Shannon Sharpe, the foil to Skip Bayless' seemingly forced arguments on FS1's Undisputed, seems to be finding his niche in that particular role. Dating back to his playing days, Sharpe has always been a good trash talker, and his ability to avoid dead air has translated well to his new position.
Because of that, GQ recently spoke to the Hall of Famer on a wide range of issues that you can read right here. These issues include where his "candidness" comes from, his thoughts on speaking on social issues, and where he thinks LeBron James is going to end up next year (he said "Cleveland," for what it's worth Cavs fans).
He also spoke about what his favorite part of working on his show is.
"The platform I’ve been given. The opportunity to meet athletes I would have never met otherwise," Sharpe said. "I meet athletes from different backgrounds and see they share the same mentality and process as other athletes in other sports. To see some of the greats come on and talk about how they view things, the era they played in, how it was different from the era before and after them. Talking to guys like Jesse Jackson and Michael Eric Dyson. It’s unbelievable. When these athletes come on, I’m like a kid. I’m like a casual fan meeting their favorite athlete for the first time."
He was also questioned on what he would ask Roger Goodell should he ever get the chance to sit down and interview him, to which he replied he would ask the commissioner about the plan for retired players.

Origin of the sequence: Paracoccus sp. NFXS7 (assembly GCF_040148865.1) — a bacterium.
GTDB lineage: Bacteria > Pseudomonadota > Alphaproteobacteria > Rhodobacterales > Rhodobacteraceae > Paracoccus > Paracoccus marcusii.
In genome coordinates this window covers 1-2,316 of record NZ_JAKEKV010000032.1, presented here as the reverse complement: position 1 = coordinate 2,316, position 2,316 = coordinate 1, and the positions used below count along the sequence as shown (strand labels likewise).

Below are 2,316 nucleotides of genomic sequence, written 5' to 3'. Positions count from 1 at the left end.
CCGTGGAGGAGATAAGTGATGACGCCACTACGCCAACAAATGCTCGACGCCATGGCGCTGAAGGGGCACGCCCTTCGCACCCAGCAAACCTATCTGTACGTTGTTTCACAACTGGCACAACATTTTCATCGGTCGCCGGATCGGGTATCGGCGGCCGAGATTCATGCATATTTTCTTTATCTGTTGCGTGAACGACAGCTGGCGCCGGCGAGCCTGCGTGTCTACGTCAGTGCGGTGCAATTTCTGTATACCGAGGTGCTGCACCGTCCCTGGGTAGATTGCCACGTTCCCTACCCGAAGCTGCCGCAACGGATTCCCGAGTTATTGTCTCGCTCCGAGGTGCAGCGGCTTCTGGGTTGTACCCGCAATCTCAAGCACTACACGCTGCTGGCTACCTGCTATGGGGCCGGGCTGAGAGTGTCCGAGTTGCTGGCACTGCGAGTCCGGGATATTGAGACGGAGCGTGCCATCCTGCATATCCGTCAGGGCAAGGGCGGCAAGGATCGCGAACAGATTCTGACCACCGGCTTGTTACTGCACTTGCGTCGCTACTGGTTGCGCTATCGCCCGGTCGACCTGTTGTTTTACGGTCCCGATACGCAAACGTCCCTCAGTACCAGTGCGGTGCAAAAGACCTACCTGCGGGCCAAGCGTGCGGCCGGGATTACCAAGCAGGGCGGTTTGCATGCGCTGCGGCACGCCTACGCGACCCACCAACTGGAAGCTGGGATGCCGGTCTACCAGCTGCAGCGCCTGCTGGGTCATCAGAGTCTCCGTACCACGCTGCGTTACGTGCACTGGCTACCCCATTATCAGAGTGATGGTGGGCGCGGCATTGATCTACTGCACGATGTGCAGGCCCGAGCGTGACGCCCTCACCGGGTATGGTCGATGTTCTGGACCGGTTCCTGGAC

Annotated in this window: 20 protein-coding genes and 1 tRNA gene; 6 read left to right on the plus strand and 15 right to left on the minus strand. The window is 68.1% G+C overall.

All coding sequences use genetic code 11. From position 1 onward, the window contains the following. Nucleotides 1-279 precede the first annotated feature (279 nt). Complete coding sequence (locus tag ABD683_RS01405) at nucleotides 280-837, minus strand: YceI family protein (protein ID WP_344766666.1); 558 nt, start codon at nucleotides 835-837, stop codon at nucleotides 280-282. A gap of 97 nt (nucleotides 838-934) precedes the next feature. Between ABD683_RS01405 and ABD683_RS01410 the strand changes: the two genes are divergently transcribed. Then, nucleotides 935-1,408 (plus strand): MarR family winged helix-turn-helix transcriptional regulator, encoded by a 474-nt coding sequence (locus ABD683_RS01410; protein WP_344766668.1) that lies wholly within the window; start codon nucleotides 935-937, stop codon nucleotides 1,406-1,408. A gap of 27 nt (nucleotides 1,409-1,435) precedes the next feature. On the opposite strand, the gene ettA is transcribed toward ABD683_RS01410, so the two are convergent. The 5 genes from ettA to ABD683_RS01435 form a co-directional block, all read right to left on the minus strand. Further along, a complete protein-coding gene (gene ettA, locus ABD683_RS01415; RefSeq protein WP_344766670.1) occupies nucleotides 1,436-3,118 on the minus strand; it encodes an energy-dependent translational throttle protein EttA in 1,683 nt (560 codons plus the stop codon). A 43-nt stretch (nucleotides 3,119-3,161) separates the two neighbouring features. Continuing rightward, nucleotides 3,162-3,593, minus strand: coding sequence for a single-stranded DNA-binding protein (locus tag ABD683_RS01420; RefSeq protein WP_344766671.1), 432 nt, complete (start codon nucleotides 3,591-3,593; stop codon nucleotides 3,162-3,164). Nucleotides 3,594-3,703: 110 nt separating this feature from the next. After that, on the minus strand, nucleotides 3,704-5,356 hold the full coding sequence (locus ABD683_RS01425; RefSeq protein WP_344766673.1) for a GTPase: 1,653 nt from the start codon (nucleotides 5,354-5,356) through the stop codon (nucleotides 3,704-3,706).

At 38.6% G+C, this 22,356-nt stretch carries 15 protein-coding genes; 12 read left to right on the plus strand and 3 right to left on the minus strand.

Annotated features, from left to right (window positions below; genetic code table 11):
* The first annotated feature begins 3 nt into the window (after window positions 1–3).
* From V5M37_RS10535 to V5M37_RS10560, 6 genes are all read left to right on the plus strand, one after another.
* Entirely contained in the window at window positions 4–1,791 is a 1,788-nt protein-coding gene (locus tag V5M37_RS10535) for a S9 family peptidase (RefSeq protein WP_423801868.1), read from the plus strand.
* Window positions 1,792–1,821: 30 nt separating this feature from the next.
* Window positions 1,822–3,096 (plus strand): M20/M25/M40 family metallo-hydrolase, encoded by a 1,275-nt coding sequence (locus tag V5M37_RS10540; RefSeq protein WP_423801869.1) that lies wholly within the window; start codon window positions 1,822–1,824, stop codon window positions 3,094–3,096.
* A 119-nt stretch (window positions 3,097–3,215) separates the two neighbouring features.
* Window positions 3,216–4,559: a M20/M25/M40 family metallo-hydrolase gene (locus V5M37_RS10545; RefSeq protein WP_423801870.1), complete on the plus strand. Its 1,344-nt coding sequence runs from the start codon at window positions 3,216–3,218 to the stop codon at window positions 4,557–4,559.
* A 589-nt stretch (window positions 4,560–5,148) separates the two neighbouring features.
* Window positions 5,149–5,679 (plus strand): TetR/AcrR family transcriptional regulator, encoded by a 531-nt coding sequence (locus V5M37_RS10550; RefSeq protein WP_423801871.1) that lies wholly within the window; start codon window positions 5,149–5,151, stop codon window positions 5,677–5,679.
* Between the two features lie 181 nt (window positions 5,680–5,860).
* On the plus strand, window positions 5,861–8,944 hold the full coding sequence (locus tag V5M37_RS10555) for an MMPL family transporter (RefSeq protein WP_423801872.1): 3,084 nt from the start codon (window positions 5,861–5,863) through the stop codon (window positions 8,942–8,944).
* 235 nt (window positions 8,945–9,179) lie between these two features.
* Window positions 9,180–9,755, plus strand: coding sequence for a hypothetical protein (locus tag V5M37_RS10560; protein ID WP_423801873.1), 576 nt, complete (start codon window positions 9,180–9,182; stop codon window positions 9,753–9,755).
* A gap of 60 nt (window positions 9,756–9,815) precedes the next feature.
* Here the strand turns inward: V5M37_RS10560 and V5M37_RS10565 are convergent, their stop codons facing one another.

"Roger, what are we going to do to take care of the guys that the NFL was built upon," Sharpe said about this hypothetical line of questioning. "What can we do to help those guys? How are we going to make sure they’re not forgotten, [now] that they can’t score anymore touchdowns, sack anymore quarterbacks, and can’t catch anymore passes?"
Finally he also spoke about whether or not he feels personally responsible for being the reason many Americans Google "Black & Mild and hen-dog," which stems in part from this viral clip:
"I don’t know if that’s a good thing but I think the culture appreciates it," Sharpe said. "People just don’t think someone like myself would actually buy that. I know a lot more than what I say. That’s what takes people by surprise, the mere fact that someone like me would know about Russian Cream Backwoods. That’s what surprises them. They’re judging a book by his cover, like, he shouldn't know that. I know that, but he shouldn’t know that."
Again, read the whole thing over at GQ if and when you have time.